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Biden Says Remark on Putin’s Power was About ‘Moral Outrage’

President Joe Biden speaks about Russian President Vladimir Putin and Russia's invasion of Ukraine after unveiling his proposed budget for fiscal year 2023 in the State Dining Room of the White House, Monday, March 28, 2022, in Washington. (AP Photo/Patrick Semansky)
President Joe Biden speaks about Russian President Vladimir Putin and Russia’s invasion of Ukraine after unveiling his proposed budget for fiscal year 2023 in the State Dining Room of the White House, Monday, March 28, 2022, in Washington. (AP Photo/Patrick Semansky)

President Joe Biden said Monday that he would make “no apologies” and wasn’t “walking anything back” after his weekend comment that Russian President Vladimir Putin “cannot remain in power,” attempting to turn the page on a controversy that clouded his recent trip to Europe.

The president also insisted he’s not calling for regime change in Moscow, which would have represented a dramatic shift toward direct confrontation with another nuclear-armed country.

“I was expressing the moral outrage that I felt toward this man,” Biden said. “I wasn’t articulating a policy change.”

The president’s jarring remark about Putin, which came at the end of a Saturday speech in Warsaw that was intended to rally democracies for a long global struggle against autocracy, drew criticism in the United States and rattled some allies in Western Europe.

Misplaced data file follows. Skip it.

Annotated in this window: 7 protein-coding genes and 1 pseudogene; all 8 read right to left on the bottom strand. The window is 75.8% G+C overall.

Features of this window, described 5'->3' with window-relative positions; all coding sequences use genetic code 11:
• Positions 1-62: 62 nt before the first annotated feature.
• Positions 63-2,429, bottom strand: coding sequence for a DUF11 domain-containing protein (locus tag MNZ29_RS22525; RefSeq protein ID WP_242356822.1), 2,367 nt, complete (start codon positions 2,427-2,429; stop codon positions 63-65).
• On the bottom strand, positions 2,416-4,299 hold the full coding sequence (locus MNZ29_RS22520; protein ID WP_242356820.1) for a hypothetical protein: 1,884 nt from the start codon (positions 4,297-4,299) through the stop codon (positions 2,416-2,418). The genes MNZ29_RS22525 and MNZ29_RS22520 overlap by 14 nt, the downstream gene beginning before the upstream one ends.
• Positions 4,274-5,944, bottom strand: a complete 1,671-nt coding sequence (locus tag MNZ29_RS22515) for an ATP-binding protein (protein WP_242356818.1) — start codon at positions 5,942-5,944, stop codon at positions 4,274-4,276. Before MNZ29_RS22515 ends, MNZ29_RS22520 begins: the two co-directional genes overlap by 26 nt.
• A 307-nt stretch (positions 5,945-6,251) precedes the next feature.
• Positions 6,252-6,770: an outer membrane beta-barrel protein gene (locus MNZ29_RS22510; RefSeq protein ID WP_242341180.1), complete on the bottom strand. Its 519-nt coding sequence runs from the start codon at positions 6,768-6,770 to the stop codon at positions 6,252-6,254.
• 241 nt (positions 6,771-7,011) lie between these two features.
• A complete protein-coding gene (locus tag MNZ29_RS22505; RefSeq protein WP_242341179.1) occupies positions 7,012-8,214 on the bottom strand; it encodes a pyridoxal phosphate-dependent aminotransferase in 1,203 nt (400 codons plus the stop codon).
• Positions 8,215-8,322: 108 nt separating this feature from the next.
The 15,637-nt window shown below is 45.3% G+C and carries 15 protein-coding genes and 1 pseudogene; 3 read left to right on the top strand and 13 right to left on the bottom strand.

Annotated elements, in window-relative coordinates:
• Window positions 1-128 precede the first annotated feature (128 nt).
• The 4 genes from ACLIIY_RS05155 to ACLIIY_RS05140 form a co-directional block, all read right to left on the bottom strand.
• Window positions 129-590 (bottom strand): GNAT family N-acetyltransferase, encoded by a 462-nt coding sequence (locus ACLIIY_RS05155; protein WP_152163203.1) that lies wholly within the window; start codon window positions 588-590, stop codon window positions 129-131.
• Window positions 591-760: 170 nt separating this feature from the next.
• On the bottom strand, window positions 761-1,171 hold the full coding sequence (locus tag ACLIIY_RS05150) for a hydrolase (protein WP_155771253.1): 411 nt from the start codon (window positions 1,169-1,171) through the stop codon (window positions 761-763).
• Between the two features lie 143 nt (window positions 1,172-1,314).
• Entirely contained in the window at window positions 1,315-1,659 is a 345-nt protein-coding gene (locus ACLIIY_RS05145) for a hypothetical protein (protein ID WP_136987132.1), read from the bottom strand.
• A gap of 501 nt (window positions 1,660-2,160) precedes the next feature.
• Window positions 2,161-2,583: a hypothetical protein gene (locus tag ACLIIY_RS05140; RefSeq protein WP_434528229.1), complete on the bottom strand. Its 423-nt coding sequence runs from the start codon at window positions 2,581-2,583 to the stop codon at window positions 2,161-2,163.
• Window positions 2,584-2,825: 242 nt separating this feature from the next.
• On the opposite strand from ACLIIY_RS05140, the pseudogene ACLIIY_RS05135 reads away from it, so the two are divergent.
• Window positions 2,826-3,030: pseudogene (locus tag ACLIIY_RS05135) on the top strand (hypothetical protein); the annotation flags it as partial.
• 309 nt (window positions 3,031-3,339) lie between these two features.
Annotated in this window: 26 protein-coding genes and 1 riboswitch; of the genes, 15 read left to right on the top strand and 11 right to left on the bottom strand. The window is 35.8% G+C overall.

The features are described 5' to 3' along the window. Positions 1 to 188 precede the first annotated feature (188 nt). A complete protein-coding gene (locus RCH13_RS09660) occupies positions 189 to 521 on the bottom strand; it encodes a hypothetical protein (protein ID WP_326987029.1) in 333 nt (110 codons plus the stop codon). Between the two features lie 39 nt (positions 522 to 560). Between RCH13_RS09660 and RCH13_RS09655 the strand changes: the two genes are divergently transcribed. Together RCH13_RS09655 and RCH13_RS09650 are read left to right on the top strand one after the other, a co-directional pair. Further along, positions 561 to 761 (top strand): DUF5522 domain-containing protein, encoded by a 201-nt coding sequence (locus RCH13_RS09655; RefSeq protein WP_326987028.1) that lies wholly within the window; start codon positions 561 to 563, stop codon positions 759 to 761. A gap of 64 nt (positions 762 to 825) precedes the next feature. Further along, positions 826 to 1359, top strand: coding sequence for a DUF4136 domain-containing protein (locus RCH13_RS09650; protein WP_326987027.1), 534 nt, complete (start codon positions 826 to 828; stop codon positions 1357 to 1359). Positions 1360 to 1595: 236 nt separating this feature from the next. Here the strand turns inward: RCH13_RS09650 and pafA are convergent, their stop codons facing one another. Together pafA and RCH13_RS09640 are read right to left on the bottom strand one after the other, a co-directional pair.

Richard Haass, president of the Council on Foreign Relations, said he believed Biden’s comments Monday were “an effective way for the president to move beyond what was an unforced error.” Haass had originally been concerned that aggressive American rhetoric could “make Putin feel like he had little to lose by hanging tough or even escalating.”

Biden rejected the idea that his comment could escalate tensions over the war in Ukraine or that it would fuel Russian propaganda about Western aggression.

“Nobody believes … I was talking about taking down Putin,” Biden said, adding that “the last thing I want to do is engage in a land war or a nuclear war with Russia.”

He said he was expressing an “aspiration” rather than a goal of American foreign policy.

“People like this shouldn’t be ruling countries. But they do,” he said. “The fact they do doesn’t mean I can’t express my outrage about it.”

Biden’s remark in Warsaw ricocheted around the globe despite the White House’s swift attempts to clarify that the president only meant that Putin “cannot be allowed to exercise power over his neighbors or the region.”

On Monday, United Nations Secretary General Antonio Guterres responded to Biden’s speech by saying that “we need de-escalation. We need military de-escalation and rhetoric de-escalation.”

Although Biden has frequently touted American unity with European allies since the invasion of Ukraine began, he appears to have caused some discomfort by targeting Putin in Warsaw.

French President Emanuel Macron said Sunday he “wouldn’t use those terms, because I continue to speak to President Putin, because what do we want to do collectively? We want to stop the war that Russia launched in Ukraine, without waging war and without escalation.”

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